22. Take the good with the bad (Bohr’s Model) • Good: • Led scientists to believe a similar model could be applied to all atoms. • Bad: • Yikes!!! Did not explain the spectra of atoms with more than one e’ or chemical behavior of atoms!

  23. The Wave-like Electron The electron propagates through space as an energy wave. To understand the atom, one must understand the behavior of electromagnetic waves. Louis deBroglie

  24. Schrodinger Wave Equation Equation for probability of a single electron being found along a single axis (x-axis) Erwin Schrodinger

  25. The electron as a standing wave: • Standing waves do not propagate through space • Standing waves are fixed at both ends

  26. An orbital is a region within an atom where thereis a probability of finding an electron. This is a probability diagram for the s orbital in the first energy level… Orbital shapes are defined as the surface that contains 90% of the total electron probability.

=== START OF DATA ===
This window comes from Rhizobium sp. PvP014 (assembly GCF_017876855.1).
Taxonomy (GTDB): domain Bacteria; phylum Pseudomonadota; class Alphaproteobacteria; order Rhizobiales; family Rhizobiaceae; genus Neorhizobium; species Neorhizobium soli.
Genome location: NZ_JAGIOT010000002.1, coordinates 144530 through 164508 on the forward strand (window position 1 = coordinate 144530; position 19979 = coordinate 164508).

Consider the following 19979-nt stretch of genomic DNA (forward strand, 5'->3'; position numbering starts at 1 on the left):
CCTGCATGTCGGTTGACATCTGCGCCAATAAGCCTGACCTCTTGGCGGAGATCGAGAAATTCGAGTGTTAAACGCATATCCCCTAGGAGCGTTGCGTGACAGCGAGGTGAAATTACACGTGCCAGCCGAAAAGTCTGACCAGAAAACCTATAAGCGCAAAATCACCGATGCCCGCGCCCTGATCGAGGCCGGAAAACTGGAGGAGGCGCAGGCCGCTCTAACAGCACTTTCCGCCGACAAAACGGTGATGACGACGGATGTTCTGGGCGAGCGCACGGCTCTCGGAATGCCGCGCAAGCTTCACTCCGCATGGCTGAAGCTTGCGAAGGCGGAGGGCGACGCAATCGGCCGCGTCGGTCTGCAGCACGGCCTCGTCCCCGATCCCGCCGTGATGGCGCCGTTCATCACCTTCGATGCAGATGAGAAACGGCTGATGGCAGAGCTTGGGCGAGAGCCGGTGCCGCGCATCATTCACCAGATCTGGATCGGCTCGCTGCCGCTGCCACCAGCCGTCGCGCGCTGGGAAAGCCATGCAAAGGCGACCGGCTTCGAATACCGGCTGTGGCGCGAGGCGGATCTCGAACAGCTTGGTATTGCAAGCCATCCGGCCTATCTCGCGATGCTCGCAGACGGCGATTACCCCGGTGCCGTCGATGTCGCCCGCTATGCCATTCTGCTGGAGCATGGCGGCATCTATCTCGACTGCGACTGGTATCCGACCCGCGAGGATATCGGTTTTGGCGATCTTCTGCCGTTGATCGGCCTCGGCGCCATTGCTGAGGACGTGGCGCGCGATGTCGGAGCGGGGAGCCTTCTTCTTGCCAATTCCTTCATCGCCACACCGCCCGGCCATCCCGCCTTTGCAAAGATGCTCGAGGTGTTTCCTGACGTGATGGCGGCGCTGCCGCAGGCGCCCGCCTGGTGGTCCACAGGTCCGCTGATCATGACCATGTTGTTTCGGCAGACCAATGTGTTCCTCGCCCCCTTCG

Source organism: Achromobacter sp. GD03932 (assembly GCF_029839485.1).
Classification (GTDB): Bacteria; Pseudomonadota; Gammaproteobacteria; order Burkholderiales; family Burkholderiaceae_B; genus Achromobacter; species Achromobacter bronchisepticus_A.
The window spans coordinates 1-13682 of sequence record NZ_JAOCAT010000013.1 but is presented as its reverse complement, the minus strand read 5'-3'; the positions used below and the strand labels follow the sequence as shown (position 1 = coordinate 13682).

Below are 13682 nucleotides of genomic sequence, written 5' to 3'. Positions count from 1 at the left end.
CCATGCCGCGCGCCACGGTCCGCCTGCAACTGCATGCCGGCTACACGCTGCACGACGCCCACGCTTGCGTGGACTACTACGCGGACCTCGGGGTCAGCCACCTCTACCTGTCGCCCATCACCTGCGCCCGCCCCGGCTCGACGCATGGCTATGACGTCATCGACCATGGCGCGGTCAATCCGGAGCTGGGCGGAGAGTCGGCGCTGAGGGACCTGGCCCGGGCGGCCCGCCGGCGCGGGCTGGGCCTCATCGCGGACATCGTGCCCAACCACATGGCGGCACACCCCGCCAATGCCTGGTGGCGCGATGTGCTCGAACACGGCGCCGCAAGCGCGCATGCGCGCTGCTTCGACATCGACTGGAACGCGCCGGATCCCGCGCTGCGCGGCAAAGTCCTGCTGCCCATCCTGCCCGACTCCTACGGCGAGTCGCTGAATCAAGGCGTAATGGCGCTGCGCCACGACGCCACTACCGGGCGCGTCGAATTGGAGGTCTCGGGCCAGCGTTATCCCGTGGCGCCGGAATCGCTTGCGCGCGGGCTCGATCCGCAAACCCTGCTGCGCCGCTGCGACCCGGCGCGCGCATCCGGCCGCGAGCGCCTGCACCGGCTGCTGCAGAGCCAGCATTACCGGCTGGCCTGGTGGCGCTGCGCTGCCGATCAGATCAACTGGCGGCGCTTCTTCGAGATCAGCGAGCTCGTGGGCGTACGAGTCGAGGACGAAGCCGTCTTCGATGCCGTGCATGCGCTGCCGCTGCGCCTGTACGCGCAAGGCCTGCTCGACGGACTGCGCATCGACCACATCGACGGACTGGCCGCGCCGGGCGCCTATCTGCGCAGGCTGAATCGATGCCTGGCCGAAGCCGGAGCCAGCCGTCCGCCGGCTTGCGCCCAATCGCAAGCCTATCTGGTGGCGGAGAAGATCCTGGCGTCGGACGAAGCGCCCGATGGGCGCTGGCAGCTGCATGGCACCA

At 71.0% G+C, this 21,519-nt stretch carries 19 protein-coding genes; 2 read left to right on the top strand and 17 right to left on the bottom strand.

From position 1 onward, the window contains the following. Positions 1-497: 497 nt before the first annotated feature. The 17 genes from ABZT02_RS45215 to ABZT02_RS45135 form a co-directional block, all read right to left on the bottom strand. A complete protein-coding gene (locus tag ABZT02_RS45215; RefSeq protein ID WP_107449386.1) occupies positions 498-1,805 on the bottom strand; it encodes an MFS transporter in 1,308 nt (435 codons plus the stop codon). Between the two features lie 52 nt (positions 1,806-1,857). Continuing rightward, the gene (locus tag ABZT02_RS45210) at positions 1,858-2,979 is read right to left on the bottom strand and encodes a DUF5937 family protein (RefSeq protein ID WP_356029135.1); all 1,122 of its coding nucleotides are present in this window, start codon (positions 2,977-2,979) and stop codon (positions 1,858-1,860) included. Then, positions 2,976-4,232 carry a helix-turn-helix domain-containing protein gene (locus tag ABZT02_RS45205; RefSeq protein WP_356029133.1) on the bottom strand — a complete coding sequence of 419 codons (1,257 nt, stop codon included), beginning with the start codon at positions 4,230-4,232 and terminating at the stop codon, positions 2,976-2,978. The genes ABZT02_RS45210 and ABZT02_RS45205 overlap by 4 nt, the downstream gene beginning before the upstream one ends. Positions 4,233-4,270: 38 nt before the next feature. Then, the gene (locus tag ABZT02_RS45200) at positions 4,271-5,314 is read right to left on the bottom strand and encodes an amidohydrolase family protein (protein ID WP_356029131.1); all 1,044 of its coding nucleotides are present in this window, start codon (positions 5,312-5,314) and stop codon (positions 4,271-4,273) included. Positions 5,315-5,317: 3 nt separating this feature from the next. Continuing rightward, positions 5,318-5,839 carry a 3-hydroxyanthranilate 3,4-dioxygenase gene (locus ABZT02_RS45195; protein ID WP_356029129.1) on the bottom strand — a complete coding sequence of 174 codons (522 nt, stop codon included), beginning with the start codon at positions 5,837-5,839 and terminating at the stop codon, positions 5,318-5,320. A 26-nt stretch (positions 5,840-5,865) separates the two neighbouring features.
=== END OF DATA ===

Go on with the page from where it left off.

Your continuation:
27. Heisenberg Uncertainty Principle “One cannot simultaneously determine both the position and momentum of an electron.” . … Werner Heisenberg

  28. Sizes of s orbitals Orbitals of the same shape (s, for instance) grow larger as n increases… Nodes are regions of low probability within an orbital.

  29. The s orbital has a spherical shape centered around the origin of the three axes in space. s orbital shape

  30. P orbital shape There are three dumbbell-shaped p orbitals in each energy level above n = 1, each assigned to its own axis (x, y and z) in space.